Businesses have been sending out bulk emails to reach their audience for decades. These emails are popular for sending marketing communications such as new product announcements, promotions, offers, special deals, etc.
In late 2023, Google and Yahoo announced they would implement fresh guidelines for bulk email senders. These new guidelines will come into force in February 2024 and primarily focus on three critical areas:
- Authentication of emails
- Maintaining low spam rates
- Ability to easily unsubscribe
Google defines bulk email senders as those who send more than 5,000 messages to Gmail addresses in a single day.
Email authentication requirements for bulk senders
Under the new email authentication requirements, Google and Yahoo require bulk email senders to use what Google refers to as ‘well-established best practices’ to authenticate the sender of the emails. According to Google, this would close loopholes that attackers could potentially exploit.
Three interlinked mechanisms work together when it comes to email authentication. These are:
- Sender Policy Framework (SPF) – The Sender Policy Framework helps prevent domain spoofing by allowing the senders to identify email servers with permission to send emails from their domain.
- Domain Keys Identified Mail (DKIM) – DomainKeys Identified Mail adds a digital signature to each outgoing email. This helps verify that an authorized sender sent the message and it was not altered.
- Domain-based Message Authentication, Reporting, and Conformance (DMARC) – This allows domain owners to specify actions to take if an email fails authentication. Additionally, it enables reporting on email authentication outcomes.
Google and Yahoo have advised bulk email senders to set up all three by February 1, 2024. Senders that already include an unsubscribe link in their messages have until June 1, 2024, to implement one-click unsubscribe in all promotional messages.
Spam rate requirements
Now comes the tricky part. Google has specified that bulk email senders must keep their reported spam rate (percentage of outgoing messages flagged as spam by recipients) in Google’s Postmaster Tools below 0.10% and never let it reach 0.30% or higher.
With the new email policy changes of Google and Yahoo effective February 2024, maintaining low email spam rates will become critical for ensuring your email campaigns’ deliverability. Here are some best practices, apart from authentication and one-click unsubscribe option, that will help keep email spam rates at their lowest:
- Monitor and respond to feedback loops: Subscribe to feedback loops provided by email service providers. This allows you to receive notifications when users mark your emails as spam and enables you to take corrective actions promptly.
- Permission-based marketing: Send emails only to individuals who have explicitly opted to receive them. Building and maintaining a permission-based email list helps ensure that your messages are targeted and well-received.
- Double opt-in confirmation: Implement a double opt-in process to confirm subscribers’ intentions. This additional step helps verify email addresses and reduces the likelihood of fake or mistyped addresses.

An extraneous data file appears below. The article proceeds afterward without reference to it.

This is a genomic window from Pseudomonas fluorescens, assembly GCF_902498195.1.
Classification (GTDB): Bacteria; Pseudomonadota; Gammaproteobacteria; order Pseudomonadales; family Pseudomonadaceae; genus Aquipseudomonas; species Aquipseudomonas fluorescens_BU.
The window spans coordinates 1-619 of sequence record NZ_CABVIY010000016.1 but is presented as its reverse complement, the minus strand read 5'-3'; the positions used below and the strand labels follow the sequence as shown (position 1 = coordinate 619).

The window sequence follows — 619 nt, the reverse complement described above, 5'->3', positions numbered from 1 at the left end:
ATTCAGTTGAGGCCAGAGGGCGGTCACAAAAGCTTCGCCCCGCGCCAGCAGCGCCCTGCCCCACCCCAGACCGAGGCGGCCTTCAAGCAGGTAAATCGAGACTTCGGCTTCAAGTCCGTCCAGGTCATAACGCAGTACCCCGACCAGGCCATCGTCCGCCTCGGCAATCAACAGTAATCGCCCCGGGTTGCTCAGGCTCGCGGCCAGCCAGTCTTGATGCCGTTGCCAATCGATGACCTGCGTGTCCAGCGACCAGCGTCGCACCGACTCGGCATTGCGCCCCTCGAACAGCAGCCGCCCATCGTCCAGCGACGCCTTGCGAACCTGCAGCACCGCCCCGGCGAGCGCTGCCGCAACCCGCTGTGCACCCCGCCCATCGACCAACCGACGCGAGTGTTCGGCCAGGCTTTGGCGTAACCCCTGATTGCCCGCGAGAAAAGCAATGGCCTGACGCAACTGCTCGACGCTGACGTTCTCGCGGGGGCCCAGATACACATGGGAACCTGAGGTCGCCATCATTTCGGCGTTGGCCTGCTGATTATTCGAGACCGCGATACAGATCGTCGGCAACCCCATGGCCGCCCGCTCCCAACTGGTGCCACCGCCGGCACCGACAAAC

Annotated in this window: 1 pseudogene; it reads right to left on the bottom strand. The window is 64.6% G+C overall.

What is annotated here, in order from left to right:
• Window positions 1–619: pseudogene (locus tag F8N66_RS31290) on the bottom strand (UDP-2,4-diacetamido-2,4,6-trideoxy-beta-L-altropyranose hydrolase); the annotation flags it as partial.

- Educate subscribers on whitelisting: Encourage your subscribers to add your email address to their address books or mark your emails as ‘Not Spam.’ This helps in building a positive sender reputation.
- Clean and update your email list regularly: Remove inactive or bounced email addresses from your list regularly. Keeping a clean and up-to-date list contributes to better deliverability and engagement.
- Avoid spam trigger words and phrases: Refrain from using words and phrases commonly associated with spam in your email content. These can trigger spam filters and negatively impact your deliverability.
- Regularly monitor and analyze metrics: Keep an eye on email metrics such as open, click-through, and bounce rates. Analyzing these metrics can help you identify potential issues and take corrective measures promptly.
- Use a reputable email service provider (ESP): Choose a reputable ESP like Netcore that adheres to industry standards and provides state-of-the-art tools to optimize deliverability. A good ESP will leverage AI to help you manage your email campaigns effectively.
By incorporating these best practices into your email marketing strategy, you can minimize the risk of your emails being flagged as spam.
It comes as no surprise that Google now wants marketing and other subscribed messages to support one-click unsubscribe functions. The unsubscribing guidelines are designed to enable recipients to opt out of your messages quickly. Implementing the new guidelines will also help improve engagement rates and deliverability.
If you send more than 5000 messages per day, your marketing and subscribed messages must support one-click unsubscribe functionality. Google has recommended including the following headers in outgoing messages:
- List-Unsubscribe-Post and List-Unsubscribe (support one-click unsubscribe [RFC 8058]
- support “mailto” unsubscribe [RFC 2369]
It also recommends allowing recipients to review individual mailing lists they are subscribed to and let them unsubscribe from such lists individually or all at once. Google also advocates automatically unsubscribing recipients that have multiple bounced messages.
Why the new requirements
There are two main reasons why Google is enforcing new policies for bulk email senders from February 2024: